A match against the last-place Montreal Impact was exactly what Toronto FC needed to get out of its funk.
Toronto scored early and never looked back, beating the rival Impact 2-0 at Saputo Stadium on Saturday for their first win in five league games, and first road win since April.
TFC manager Ryan Nelsen, whose team was coming off back-to-back losses against Sporting KC and D.C. United, knows just how important a win over a rival city can be.
“I’ve been on the wrong end of a few, and they don’t feel good,” said Nelsen. “It was nice to come into Montreal and get a win. They’re a bit of a wounded animal, and they have some really dangerous players. They have a very good team and a very good coach who knows the league well.
“We’re not celebrating — we didn’t just win the Champions League. We’ll tick the box, and we’ll move on.”
An early strike by Gilberto was all Toronto needed to cruise to victory on Saturday, before Luke Moore added an insurance goal for the visitors in the second half. With the win, TFC (8-7-5) leapfrogged the New England Revolution and now sit third in the Eastern Conference standings.
The Impact (3-13-5), meanwhile, have lost a franchise-high six games in a row. They’ve been in the Eastern Conference basement for four months.
Playing against the team they beat in the Amway Canadian Championship in early June did not give Montreal that much-needed spark.
Instead, the Impact chased much of the ball in the first half, and went to the dressing room at the interval without a shot on target. Montreal made fewer passes, won fewer duels and had less possession than TFC throughout the game. Montreal’s three yellow cards were the product of late and frustrated tackles.
“I thought we would come out with more fire,” said Impact captain Patrice Bernier. “It’s a derby, and you’re playing TFC. They were in a bad spell, and we’re in a bad spell. We lost a lot of the battles, and we found our feet too late.”
Montreal put up more of a fight in the second half, but none of its four shots on target could beat goalkeeper Joseph Bendik.
“I understand that not everybody understands the derby, but some guys have been here for three years,” added Bernier. “You know how these games are intense and aggressive. It’s frustrating and it’s difficult.”
Gilberto scored in the 11th minute when his shot from inside the 18-yard box rang off the crossbar and landed a foot across the goal-line. Impact goalie Troy Perkins smothered the ball, but the linesman confirmed it was a good goal.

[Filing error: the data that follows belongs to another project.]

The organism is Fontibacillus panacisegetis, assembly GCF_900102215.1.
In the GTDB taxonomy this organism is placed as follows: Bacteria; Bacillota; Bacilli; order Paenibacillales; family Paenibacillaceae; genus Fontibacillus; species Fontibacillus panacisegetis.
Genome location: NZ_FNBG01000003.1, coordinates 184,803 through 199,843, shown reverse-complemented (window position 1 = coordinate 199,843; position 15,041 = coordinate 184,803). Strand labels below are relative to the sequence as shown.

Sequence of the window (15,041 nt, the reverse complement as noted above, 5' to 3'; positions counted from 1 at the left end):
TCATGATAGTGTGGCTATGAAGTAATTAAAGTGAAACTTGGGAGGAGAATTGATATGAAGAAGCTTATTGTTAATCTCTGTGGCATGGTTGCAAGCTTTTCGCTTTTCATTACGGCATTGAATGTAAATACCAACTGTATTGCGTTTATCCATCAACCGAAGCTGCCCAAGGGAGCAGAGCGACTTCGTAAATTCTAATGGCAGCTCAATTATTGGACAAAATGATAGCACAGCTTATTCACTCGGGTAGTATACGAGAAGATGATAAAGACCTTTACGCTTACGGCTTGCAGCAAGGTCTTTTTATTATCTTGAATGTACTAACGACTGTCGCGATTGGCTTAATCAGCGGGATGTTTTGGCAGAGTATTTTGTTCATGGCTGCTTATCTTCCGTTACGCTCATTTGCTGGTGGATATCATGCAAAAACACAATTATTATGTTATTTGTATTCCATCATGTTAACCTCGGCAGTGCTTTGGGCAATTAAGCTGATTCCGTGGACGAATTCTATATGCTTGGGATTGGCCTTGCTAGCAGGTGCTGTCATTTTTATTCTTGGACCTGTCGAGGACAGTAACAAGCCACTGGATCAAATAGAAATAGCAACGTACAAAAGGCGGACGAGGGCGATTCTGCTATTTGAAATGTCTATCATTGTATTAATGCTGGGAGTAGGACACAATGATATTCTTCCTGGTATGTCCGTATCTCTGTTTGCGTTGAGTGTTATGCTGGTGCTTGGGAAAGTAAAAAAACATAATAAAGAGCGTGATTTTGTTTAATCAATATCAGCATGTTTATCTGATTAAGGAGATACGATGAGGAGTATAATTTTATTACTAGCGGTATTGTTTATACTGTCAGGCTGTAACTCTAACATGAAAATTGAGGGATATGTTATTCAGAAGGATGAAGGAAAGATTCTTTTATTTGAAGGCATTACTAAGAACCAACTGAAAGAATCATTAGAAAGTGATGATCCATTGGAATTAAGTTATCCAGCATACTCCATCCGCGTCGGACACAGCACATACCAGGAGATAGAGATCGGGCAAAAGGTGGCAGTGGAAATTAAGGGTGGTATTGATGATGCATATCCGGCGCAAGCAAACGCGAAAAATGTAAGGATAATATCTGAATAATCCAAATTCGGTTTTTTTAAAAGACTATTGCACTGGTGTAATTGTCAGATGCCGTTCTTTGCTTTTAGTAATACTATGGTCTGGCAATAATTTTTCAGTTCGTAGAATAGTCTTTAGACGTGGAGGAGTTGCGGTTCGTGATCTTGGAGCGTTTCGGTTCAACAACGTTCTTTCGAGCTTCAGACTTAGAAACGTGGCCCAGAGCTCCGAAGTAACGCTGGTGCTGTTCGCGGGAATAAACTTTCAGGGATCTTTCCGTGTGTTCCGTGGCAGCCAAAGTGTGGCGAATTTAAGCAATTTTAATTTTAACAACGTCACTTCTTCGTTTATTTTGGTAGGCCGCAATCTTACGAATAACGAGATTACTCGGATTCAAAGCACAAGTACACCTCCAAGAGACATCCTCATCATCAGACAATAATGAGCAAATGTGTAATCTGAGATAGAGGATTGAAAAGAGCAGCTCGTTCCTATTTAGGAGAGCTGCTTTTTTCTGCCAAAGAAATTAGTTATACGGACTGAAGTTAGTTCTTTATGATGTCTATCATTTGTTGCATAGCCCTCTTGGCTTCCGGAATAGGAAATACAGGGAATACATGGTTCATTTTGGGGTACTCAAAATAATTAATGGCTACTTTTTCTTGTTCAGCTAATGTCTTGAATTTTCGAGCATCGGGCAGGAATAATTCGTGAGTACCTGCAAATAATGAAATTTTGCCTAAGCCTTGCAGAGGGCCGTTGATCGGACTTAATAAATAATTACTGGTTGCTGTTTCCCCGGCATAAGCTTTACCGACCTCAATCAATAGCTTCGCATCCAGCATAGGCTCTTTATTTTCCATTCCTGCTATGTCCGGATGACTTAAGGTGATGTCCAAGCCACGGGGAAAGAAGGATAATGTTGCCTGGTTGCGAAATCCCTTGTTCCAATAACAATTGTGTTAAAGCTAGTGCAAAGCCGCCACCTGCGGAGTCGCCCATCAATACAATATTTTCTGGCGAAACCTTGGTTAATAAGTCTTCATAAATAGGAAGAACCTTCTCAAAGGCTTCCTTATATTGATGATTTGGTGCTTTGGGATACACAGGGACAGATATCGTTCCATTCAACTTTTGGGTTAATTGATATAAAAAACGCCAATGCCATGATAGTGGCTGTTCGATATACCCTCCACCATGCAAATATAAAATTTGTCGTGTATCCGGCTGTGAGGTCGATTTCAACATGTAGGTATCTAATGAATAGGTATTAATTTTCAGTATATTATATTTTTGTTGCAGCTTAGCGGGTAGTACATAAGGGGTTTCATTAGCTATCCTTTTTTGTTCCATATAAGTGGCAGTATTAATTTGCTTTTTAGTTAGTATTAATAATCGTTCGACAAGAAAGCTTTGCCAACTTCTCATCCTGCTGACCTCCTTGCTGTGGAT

Perkins got the start in net, his first match since July 12 when a defensive mistake in the game’s final minute handed Sporting Kansas City the road victory. Backup ‘keeper Evan Bush started between the uprights in the Impact’s following three games — all losses.
Moore doubled Toronto’s lead in the 54th minute, beating Perkins to a loose ball in front of the net for an easy tap-in. U.S. international Michael Bradley got the play going when his stunning through ball from deep in his own half found a streaking Dominic Oduro. Impact defender Krzysztof Krol blocked Oduro’s shot, but the ball fell right into Moore’s path.
“There was a little bit of space, and we all know that Dominic’s strength is his ability to run and get in behind guys,” said the playmaker Bradley. “He did a great job of setting the guy up and made it a really easy decision for me. The movement was good. That was the goal that finished off the game at that point.”
Star striker Jermain Defoe missed the game with a possible sports hernia he may have sustained during Toronto’s midweek clash with D.C. United.
“He’s been feeling his groin for a few weeks now,” said Nelsen. “Remember, he’s been going for over a year, pushing on. It’s just to get these little niggles of your body, being worn down. Hopefully it’s nothing too bad, nothing too major.”
The former Tottenham Hotspur forward, acquired by TFC in January, will undergo a scan on Sunday to determine the severity of the injury. Defoe will likely miss this Wednesday’s Major League Soccer all-star game.
But Toronto didn’t need its leading goal scorer on Saturday, relying on its two other forwards Gilberto and Moore for the goals.
“In some ways, we were a bit desperate tonight,” said Bradley, who finished the game with an assist and two shots on target. “After two games in a row, where for different reasons we didn’t walk off the field with the results that we wanted, we really wanted to make sure that we gave a good performance tonight. The performance reflected that.”
This was Montreal’s first game since a midweek management shuffle that saw sporting director Nick De Santis moved to an administrative role. De Santis’s demotion gave manager Frank Klopas full control of the squad.
On Saturday, Klopas took full responsibility for the loss against Toronto.
“At the end of the day, it’s tough because I know we put a lot into it,” he said. “We were very flat. I’m ready to do what’s in the best interest of the club. Just from an energy standpoint, we didn’t do enough. We did too much, we were tired, the heat - those are all excuses.”
Of the 16,665 people in attendance at Saputo Stadium on Saturday, several hundred donned red and white TFC jerseys and made a lot of noise throughout the match.
“The support was absolutely amazing,” said Nelsen. “If they’ve travelled up from Toronto — or wherever they’ve come from — all the guys and the coaching staff are so appreciative of what they did and they really made themselves heard. When you play on a Wednesday, in hot conditions, that really helps.”
Montreal plays its first CONCACAF Champions League match against El Salvador’s FAS at home on Tuesday.